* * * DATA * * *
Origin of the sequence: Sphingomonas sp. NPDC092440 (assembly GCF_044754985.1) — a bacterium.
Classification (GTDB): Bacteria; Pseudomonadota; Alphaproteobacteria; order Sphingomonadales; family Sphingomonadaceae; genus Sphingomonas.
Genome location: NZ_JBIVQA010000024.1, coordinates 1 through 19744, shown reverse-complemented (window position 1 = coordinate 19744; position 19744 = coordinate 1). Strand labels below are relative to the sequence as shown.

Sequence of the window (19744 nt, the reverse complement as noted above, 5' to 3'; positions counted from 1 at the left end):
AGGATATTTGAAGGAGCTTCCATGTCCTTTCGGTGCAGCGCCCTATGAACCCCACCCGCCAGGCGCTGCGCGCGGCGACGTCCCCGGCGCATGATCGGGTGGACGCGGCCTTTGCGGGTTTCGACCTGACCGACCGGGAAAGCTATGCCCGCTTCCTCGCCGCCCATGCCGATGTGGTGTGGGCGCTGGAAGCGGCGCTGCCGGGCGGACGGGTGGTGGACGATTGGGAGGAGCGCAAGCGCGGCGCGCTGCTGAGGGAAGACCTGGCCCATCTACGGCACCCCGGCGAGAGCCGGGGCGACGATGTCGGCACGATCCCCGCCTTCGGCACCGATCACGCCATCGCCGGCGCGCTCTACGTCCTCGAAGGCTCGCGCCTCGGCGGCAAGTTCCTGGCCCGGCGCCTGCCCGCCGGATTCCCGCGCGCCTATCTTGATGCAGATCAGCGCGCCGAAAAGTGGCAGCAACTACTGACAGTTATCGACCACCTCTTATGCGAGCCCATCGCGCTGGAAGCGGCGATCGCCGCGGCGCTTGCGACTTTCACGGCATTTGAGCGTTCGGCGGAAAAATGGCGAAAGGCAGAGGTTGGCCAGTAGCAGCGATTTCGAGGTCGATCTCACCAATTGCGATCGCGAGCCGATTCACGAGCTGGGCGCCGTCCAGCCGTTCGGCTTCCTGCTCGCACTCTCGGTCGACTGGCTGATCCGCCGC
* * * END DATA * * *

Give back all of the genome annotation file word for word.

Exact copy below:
Origin of the sequence: Sphingomonas sp. NPDC092440 (assembly GCF_044754985.1) — a bacterium.
Classification (GTDB): Bacteria; Pseudomonadota; Alphaproteobacteria; order Sphingomonadales; family Sphingomonadaceae; genus Sphingomonas.
Genome location: NZ_JBIVQA010000024.1, coordinates 1 through 19744, shown reverse-complemented (window position 1 = coordinate 19744; position 19744 = coordinate 1). Strand labels below are relative to the sequence as shown.

Sequence of the window (19744 nt, the reverse complement as noted above, 5' to 3'; positions counted from 1 at the left end):
AGGATATTTGAAGGAGCTTCCATGTCCTTTCGGTGCAGCGCCCTATGAACCCCACCCGCCAGGCGCTGCGCGCGGCGACGTCCCCGGCGCATGATCGGGTGGACGCGGCCTTTGCGGGTTTCGACCTGACCGACCGGGAAAGCTATGCCCGCTTCCTCGCCGCCCATGCCGATGTGGTGTGGGCGCTGGAAGCGGCGCTGCCGGGCGGACGGGTGGTGGACGATTGGGAGGAGCGCAAGCGCGGCGCGCTGCTGAGGGAAGACCTGGCCCATCTACGGCACCCCGGCGAGAGCCGGGGCGACGATGTCGGCACGATCCCCGCCTTCGGCACCGATCACGCCATCGCCGGCGCGCTCTACGTCCTCGAAGGCTCGCGCCTCGGCGGCAAGTTCCTGGCCCGGCGCCTGCCCGCCGGATTCCCGCGCGCCTATCTTGATGCAGATCAGCGCGCCGAAAAGTGGCAGCAACTACTGACAGTTATCGACCACCTCTTATGCGAGCCCATCGCGCTGGAAGCGGCGATCGCCGCGGCGCTTGCGACTTTCACGGCATTTGAGCGTTCGGCGGAAAAATGGCGAAAGGCAGAGGTTGGCCAGTAGCAGCGATTTCGAGGTCGATCTCACCAATTGCGATCGCGAGCCGATTCACGAGCTGGGCGCCGTCCAGCCGTTCGGCTTCCTGCTCGCACTCTCGGTCGACTGGCTGATCCGCCGC